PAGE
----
The patients' vaccination uptake ranged from 63% in 2008–2009 to 69% in 2006–2007.

Compared with the other patients, those who received the flu shot were generally older, sicker, and taking more medications, but they had lower HbA1c and cholesterol levels.

Across these study years, there were 5142 hospital admissions for acute MI, 4515 admissions for stroke, 14,154 admissions for pneumonia or influenza, 12,915 admissions for heart failure, and 21,070 deaths.

After adjusting for covariates (age, sex, diabetes duration, number of comorbid conditions, smoking status, medications, blood pressure, body-mass index, HbA1c, cholesterol, hospital admissions, past influenza vaccination, pneumococcal vaccination, and cohort year) and residual confounding (calculated from the summer period when the vaccine should not provide benefit), they found that patients who had received the flu vaccination had significantly lower rates of all studied outcomes during the flu season, except for risk of acute MI.

Cardiovascular and Mortality Outcomes in Flu Season, Vaccinated vs Unvaccinated Diabetic Patients

Flu season outcome IRR (95% CI) P
Hospitalization for acute MI 0.81 (0.62–1.04) NS
Hospitalization for stroke 0.70 (0.53–0.91) <0.05
Hospitalization for heart failure 0.78 (0.65–0.92) <0.05
Hospitalization for pneumonia or influenza 0.85 (0.74–0.99) <0.05
All-cause death 0.76 (0.65–0.83) <0.05

IRR=incidence rate ratio, adjusted for multiple covariables and residual confounding

NS=not significant

The findings were similar after they excluded the 2 study years when there was not a good match between the vaccine and the circulating virus.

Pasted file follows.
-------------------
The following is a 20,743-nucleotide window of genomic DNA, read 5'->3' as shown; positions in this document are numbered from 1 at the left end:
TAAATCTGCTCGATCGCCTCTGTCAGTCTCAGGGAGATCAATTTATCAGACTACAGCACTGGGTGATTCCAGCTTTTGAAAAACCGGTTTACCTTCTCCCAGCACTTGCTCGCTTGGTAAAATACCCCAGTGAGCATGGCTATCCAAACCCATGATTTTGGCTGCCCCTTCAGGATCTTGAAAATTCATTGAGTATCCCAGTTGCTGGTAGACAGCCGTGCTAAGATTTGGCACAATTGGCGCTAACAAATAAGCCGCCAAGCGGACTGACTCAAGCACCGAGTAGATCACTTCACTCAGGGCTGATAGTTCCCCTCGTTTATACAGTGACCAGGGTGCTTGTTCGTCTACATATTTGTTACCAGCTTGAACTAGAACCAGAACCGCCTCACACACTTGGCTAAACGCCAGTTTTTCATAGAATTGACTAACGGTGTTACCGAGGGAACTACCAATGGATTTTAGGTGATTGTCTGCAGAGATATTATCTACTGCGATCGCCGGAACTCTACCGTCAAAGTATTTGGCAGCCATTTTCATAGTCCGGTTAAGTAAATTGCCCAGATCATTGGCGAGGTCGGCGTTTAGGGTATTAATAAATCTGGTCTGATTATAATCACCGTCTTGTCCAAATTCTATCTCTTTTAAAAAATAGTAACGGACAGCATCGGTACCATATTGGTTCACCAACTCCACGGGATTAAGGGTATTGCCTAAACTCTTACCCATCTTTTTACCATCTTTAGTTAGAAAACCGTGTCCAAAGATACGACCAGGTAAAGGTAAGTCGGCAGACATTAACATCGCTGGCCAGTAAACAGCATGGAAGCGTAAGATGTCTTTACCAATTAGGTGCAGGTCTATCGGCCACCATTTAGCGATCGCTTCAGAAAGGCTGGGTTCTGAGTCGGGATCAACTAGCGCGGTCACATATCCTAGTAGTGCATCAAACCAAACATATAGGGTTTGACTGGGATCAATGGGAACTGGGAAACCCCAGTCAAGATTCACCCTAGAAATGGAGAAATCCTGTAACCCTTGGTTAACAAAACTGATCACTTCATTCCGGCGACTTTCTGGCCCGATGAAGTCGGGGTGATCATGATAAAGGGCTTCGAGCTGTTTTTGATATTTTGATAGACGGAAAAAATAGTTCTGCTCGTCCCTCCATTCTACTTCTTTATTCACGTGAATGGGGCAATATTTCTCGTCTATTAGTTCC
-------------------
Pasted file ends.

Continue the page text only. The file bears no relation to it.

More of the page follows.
"Patients with diabetes . . . have a relatively suppressed immune system," so their immune system doesn't generate as good a response when they are infected with influenza, Udell noted, and the lower response in younger people with diabetes is similar to the age-associated decline in immune response.

The current study reinforces the importance of a flu shot in all patients with diabetes, he reiterated.

INVESTED Will Compare Trivalent vs Quadrivalent Vaccine, Two Doses

The current standard of care in the US and Canada is a trivalent vaccine with two strains of influenza A and one strain of influenza B, with 15 µg of each strain, Udell explained.

A quadrivalent vaccine with two strains of influenza A and two of influenza B, with 15 µg, has been approved by Health Canada and by the US Food and Drug Administration (FDA), and it is starting to come into use in the US and more slowly in Canada.

Moreover, he said, a high-dose trivalent vaccine with two influenza A strains and one influenza B strain with 60 µg of each strain has also been approved by the FDA and Health Canada, largely based on a recent trial, but it is not approved for adults under 65; in this age group, its use is investigational.